How often the Federal Reserve laughs, in one chart
When the Federal Reserve released it 2006 meeting notes, two things quickly came to the forefront: the Fed’s overly optimistic predictions about the economy, and the preponderance of bad jokes and laugh lines. “The current Monetary Policy Report is really terrible. It’s dull; it’s sex made boring,” quipped one Fed governor. As it turns out, 2006 was actually a record year for recorded laughter at the central bank. Noticing the preponderance of guffaws — noted as “[laughter]” in the transcripts — The Daily Stag Hunt went through all the transcripts from 2001 to 2006 to track the trend in recorded laughter.
“The number of recorded laughs actually increased in frequency from 2000 to 2006,” the Daily Stag Hunt explains. “In 2001, the FOMC erupted into laughter 16.5 times per meeting on average. In 2003, it was over 19. In 2005, 27. And then in 2006, the FOMC burst into laughter nearly 44 times per meeting!”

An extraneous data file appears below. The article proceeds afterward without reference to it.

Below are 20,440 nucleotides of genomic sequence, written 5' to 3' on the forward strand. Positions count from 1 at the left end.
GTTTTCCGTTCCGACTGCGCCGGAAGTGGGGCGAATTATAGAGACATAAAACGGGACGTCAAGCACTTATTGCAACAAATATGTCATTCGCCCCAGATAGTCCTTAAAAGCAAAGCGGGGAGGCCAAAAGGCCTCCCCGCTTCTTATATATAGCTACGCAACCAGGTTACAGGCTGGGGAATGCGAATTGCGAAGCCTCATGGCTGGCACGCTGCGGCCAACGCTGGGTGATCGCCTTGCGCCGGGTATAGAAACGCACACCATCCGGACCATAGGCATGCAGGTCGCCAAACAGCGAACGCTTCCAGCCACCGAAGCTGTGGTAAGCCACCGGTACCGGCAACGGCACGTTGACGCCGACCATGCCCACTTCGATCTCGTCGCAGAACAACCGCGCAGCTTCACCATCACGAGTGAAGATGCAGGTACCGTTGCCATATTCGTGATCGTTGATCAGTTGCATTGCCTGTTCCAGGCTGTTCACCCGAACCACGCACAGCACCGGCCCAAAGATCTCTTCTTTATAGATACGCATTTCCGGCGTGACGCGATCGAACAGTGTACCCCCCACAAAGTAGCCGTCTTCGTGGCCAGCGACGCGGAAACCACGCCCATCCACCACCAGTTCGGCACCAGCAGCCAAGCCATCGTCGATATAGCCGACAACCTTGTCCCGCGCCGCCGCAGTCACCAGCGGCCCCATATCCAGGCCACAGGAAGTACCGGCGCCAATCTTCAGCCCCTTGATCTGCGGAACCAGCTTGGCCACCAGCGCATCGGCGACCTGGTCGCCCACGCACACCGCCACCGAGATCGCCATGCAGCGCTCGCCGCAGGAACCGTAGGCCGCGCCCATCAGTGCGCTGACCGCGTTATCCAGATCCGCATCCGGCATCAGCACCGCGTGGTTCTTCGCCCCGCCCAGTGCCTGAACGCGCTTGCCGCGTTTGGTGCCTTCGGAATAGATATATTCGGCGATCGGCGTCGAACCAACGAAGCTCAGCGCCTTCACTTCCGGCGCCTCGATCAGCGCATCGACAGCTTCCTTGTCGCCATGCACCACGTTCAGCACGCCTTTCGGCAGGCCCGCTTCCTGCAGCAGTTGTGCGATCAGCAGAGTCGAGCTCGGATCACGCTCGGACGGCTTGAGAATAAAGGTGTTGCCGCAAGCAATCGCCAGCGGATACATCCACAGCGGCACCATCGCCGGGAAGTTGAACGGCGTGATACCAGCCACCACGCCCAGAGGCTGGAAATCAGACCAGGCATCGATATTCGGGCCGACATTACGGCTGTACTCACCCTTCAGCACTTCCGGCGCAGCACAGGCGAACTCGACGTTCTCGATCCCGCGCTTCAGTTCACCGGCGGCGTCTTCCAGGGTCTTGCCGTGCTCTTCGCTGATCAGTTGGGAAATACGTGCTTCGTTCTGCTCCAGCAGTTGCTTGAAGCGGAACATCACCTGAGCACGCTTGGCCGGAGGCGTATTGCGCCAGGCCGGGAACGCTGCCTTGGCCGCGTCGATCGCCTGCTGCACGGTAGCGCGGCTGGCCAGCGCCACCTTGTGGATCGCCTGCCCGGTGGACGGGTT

Of course, it could be that the stenographers simply became more diligent about recording the chuckles, guffaws and belly laughs of the Fed over time. But the Daily Stag Hunt notes that Alan Greenspan was particularly prone to witticisms, which may have encouraged his colleagues, and the economic mood at the time was one of giddy optimism. (The author of the post insist there’s a correlation with housing prices.) Here’s one excerpt of a laughter-filled moment in a January 2006 meeting, when then-vice chairman Tim Geithner is praising Greenspan:
VICE CHAIRMAN GEITHNER. Mr. Chairman, in the interest of crispness, I’ve removed a substantial tribute from my remarks. [Laughter]
CHAIRMAN GREENSPAN. I am most appreciative. [Laughter]
VICE CHAIRMAN GEITHNER. I’d like the record to show that I think you’re pretty terrific, too. [Laughter] And thinking in terms of probabilities, I think the risk that we decide in the future that you’re even better than we think is higher than the alternative. [Laughter] With that, the economy looks pretty good to us, perhaps a bit better than it did at the last meeting. With the near-term monetary policy path that’s now priced into the markets, we think the economy is likely to grow slightly above trend in ’06 and close to trend in ’07...
(h/t Real Time Economics)